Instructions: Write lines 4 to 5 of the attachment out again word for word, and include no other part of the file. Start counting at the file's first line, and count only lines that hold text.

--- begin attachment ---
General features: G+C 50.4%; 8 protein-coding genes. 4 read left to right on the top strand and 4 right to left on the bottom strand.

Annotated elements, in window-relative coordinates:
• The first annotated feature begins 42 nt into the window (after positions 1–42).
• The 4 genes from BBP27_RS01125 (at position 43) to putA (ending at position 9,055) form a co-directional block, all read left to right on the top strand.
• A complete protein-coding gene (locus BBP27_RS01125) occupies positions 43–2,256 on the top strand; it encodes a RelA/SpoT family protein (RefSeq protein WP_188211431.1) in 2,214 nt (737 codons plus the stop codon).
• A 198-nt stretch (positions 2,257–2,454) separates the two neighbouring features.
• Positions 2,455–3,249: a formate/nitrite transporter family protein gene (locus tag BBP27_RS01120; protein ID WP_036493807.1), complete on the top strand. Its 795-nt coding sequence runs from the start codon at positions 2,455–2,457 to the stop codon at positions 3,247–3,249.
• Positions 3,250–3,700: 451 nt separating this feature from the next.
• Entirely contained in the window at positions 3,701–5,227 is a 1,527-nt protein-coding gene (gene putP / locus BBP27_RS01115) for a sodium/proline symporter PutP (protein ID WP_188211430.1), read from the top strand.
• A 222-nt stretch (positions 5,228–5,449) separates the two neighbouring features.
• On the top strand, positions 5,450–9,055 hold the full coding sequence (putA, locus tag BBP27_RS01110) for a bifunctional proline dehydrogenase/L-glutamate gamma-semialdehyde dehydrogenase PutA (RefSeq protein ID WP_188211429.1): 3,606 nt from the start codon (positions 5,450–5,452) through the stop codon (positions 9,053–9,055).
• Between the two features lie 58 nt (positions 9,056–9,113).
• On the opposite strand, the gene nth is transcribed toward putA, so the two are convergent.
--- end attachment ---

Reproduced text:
• The 4 genes from BBP27_RS01125 (at position 43) to putA (ending at position 9,055) form a co-directional block, all read left to right on the top strand.
• A complete protein-coding gene (locus BBP27_RS01125) occupies positions 43–2,256 on the top strand; it encodes a RelA/SpoT family protein (RefSeq protein WP_188211431.1) in 2,214 nt (737 codons plus the stop codon).